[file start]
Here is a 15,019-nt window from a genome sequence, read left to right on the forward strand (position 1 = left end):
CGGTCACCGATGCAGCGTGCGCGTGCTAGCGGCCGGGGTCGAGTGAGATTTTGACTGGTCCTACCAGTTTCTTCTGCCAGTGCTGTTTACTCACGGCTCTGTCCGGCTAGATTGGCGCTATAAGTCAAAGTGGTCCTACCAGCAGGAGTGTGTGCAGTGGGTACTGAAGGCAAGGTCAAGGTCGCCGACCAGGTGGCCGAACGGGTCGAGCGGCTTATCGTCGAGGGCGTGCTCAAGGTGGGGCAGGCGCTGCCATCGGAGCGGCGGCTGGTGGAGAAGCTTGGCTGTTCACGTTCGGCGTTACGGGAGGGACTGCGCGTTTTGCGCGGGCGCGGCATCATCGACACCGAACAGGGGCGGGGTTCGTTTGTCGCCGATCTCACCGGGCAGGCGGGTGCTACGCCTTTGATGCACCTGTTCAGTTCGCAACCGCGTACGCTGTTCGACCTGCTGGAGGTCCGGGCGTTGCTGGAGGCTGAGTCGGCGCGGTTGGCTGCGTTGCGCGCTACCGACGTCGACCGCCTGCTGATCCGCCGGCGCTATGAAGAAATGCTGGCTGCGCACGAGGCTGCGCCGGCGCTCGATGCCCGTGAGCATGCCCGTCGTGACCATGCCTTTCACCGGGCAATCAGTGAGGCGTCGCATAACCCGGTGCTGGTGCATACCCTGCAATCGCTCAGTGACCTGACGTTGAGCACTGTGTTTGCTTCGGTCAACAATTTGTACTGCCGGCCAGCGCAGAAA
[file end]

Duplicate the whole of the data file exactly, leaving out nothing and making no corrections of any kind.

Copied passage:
Here is a 15,019-nt window from a genome sequence, read left to right on the forward strand (position 1 = left end):
CGGTCACCGATGCAGCGTGCGCGTGCTAGCGGCCGGGGTCGAGTGAGATTTTGACTGGTCCTACCAGTTTCTTCTGCCAGTGCTGTTTACTCACGGCTCTGTCCGGCTAGATTGGCGCTATAAGTCAAAGTGGTCCTACCAGCAGGAGTGTGTGCAGTGGGTACTGAAGGCAAGGTCAAGGTCGCCGACCAGGTGGCCGAACGGGTCGAGCGGCTTATCGTCGAGGGCGTGCTCAAGGTGGGGCAGGCGCTGCCATCGGAGCGGCGGCTGGTGGAGAAGCTTGGCTGTTCACGTTCGGCGTTACGGGAGGGACTGCGCGTTTTGCGCGGGCGCGGCATCATCGACACCGAACAGGGGCGGGGTTCGTTTGTCGCCGATCTCACCGGGCAGGCGGGTGCTACGCCTTTGATGCACCTGTTCAGTTCGCAACCGCGTACGCTGTTCGACCTGCTGGAGGTCCGGGCGTTGCTGGAGGCTGAGTCGGCGCGGTTGGCTGCGTTGCGCGCTACCGACGTCGACCGCCTGCTGATCCGCCGGCGCTATGAAGAAATGCTGGCTGCGCACGAGGCTGCGCCGGCGCTCGATGCCCGTGAGCATGCCCGTCGTGACCATGCCTTTCACCGGGCAATCAGTGAGGCGTCGCATAACCCGGTGCTGGTGCATACCCTGCAATCGCTCAGTGACCTGACGTTGAGCACTGTGTTTGCTTCGGTCAACAATTTGTACTGCCGGCCAGCGCAGAAA